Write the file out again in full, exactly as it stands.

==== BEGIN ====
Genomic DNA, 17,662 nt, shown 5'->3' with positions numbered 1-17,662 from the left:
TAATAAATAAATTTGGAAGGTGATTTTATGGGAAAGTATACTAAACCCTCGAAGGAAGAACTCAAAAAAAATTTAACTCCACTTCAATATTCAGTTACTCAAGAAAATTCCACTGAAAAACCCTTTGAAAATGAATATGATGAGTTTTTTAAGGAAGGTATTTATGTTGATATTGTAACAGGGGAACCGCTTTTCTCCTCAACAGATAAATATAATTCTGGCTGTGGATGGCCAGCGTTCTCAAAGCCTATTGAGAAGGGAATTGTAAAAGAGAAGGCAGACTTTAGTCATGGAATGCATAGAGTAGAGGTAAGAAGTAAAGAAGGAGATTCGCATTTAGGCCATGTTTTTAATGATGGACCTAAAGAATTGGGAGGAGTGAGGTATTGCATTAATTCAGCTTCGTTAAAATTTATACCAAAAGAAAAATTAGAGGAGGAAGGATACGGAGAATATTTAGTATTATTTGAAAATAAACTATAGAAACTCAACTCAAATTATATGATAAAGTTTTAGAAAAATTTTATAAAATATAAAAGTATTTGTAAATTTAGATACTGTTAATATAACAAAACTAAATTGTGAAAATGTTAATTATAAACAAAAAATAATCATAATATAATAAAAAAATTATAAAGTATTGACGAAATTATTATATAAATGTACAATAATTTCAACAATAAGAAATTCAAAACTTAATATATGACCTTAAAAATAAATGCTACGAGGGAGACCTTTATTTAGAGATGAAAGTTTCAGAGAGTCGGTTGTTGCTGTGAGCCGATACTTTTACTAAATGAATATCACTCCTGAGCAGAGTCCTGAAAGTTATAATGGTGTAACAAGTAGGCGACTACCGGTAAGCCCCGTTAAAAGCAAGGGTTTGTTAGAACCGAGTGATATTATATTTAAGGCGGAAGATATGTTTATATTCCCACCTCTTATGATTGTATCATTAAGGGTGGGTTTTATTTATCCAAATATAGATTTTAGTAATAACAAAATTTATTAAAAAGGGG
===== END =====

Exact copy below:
Genomic DNA, 17,662 nt, shown 5'->3' with positions numbered 1-17,662 from the left:
TAATAAATAAATTTGGAAGGTGATTTTATGGGAAAGTATACTAAACCCTCGAAGGAAGAACTCAAAAAAAATTTAACTCCACTTCAATATTCAGTTACTCAAGAAAATTCCACTGAAAAACCCTTTGAAAATGAATATGATGAGTTTTTTAAGGAAGGTATTTATGTTGATATTGTAACAGGGGAACCGCTTTTCTCCTCAACAGATAAATATAATTCTGGCTGTGGATGGCCAGCGTTCTCAAAGCCTATTGAGAAGGGAATTGTAAAAGAGAAGGCAGACTTTAGTCATGGAATGCATAGAGTAGAGGTAAGAAGTAAAGAAGGAGATTCGCATTTAGGCCATGTTTTTAATGATGGACCTAAAGAATTGGGAGGAGTGAGGTATTGCATTAATTCAGCTTCGTTAAAATTTATACCAAAAGAAAAATTAGAGGAGGAAGGATACGGAGAATATTTAGTATTATTTGAAAATAAACTATAGAAACTCAACTCAAATTATATGATAAAGTTTTAGAAAAATTTTATAAAATATAAAAGTATTTGTAAATTTAGATACTGTTAATATAACAAAACTAAATTGTGAAAATGTTAATTATAAACAAAAAATAATCATAATATAATAAAAAAATTATAAAGTATTGACGAAATTATTATATAAATGTACAATAATTTCAACAATAAGAAATTCAAAACTTAATATATGACCTTAAAAATAAATGCTACGAGGGAGACCTTTATTTAGAGATGAAAGTTTCAGAGAGTCGGTTGTTGCTGTGAGCCGATACTTTTACTAAATGAATATCACTCCTGAGCAGAGTCCTGAAAGTTATAATGGTGTAACAAGTAGGCGACTACCGGTAAGCCCCGTTAAAAGCAAGGGTTTGTTAGAACCGAGTGATATTATATTTAAGGCGGAAGATATGTTTATATTCCCACCTCTTATGATTGTATCATTAAGGGTGGGTTTTATTTATCCAAATATAGATTTTAGTAATAACAAAATTTATTAAAAAGGGG